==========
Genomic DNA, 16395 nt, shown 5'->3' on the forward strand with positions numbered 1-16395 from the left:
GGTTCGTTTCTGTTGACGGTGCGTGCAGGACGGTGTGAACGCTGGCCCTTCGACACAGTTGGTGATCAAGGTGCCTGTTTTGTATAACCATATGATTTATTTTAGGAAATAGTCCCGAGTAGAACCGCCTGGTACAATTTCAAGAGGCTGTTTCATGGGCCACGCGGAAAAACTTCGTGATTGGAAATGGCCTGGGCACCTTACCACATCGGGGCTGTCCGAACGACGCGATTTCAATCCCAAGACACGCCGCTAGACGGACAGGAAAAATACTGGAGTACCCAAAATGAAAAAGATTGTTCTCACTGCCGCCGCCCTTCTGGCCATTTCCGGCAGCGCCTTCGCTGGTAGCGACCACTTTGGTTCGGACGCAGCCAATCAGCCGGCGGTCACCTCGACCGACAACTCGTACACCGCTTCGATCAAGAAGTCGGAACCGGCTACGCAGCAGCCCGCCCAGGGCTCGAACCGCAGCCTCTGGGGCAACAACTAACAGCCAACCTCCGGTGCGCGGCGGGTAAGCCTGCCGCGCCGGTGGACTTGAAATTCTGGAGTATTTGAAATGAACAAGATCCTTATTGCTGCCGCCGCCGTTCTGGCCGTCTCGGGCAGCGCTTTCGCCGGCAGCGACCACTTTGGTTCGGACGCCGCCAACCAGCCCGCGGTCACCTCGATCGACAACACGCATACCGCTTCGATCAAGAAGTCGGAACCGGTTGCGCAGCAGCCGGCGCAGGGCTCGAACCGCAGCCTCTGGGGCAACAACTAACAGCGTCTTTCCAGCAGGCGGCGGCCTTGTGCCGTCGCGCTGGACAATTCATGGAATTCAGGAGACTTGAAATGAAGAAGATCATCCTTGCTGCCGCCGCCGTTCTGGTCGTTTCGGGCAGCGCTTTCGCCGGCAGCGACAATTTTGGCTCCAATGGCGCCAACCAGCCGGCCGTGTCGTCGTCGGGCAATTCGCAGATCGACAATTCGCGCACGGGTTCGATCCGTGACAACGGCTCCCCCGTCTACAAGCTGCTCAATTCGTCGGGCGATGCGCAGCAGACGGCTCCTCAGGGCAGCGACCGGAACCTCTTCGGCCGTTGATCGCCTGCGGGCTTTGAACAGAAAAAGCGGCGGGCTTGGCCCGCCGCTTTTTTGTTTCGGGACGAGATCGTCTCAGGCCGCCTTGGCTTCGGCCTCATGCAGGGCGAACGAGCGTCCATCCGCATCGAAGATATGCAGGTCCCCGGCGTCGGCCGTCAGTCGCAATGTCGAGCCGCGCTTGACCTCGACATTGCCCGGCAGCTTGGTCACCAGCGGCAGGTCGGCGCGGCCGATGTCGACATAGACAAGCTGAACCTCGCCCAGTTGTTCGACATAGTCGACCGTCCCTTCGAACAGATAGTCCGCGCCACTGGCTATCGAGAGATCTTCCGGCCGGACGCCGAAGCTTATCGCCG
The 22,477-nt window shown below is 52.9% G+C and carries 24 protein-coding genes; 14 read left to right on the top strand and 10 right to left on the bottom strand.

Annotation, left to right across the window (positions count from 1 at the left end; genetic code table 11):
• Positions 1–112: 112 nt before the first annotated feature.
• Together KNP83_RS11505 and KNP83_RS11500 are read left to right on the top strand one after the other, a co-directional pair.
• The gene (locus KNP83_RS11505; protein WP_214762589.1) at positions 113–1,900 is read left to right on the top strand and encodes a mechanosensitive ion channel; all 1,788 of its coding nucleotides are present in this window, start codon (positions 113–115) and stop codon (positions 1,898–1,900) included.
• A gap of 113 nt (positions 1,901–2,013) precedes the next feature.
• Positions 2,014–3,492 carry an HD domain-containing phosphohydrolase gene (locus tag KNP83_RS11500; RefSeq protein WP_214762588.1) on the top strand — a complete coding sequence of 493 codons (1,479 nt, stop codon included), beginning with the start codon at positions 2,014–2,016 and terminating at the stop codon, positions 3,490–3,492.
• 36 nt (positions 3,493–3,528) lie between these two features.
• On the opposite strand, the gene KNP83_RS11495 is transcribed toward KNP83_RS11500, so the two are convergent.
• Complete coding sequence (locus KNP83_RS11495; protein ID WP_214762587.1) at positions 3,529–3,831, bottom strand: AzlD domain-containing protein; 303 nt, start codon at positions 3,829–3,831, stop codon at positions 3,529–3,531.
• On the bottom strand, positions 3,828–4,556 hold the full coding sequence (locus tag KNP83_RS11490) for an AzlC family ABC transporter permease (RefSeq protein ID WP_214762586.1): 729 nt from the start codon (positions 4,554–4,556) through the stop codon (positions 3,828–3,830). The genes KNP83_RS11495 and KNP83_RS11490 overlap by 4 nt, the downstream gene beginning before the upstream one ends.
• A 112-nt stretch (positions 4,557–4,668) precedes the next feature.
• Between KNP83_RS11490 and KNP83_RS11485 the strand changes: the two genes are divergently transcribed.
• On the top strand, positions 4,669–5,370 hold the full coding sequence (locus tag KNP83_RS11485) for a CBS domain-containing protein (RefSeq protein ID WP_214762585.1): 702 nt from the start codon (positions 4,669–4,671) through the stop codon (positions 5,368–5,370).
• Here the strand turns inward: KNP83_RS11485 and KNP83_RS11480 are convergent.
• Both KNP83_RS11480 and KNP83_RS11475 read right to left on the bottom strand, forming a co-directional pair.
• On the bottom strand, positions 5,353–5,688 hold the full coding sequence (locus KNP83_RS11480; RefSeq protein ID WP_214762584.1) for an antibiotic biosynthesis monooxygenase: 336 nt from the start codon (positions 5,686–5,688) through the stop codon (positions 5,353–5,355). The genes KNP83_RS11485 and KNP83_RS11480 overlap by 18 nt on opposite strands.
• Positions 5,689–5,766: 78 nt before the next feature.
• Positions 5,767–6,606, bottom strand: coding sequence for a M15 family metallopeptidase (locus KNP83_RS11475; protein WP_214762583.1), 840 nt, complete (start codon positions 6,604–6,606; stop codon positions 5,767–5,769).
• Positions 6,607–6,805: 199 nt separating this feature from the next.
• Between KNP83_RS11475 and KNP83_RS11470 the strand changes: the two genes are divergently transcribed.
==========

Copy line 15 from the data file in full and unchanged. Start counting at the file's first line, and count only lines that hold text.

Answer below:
• Between KNP83_RS11490 and KNP83_RS11485 the strand changes: the two genes are divergently transcribed.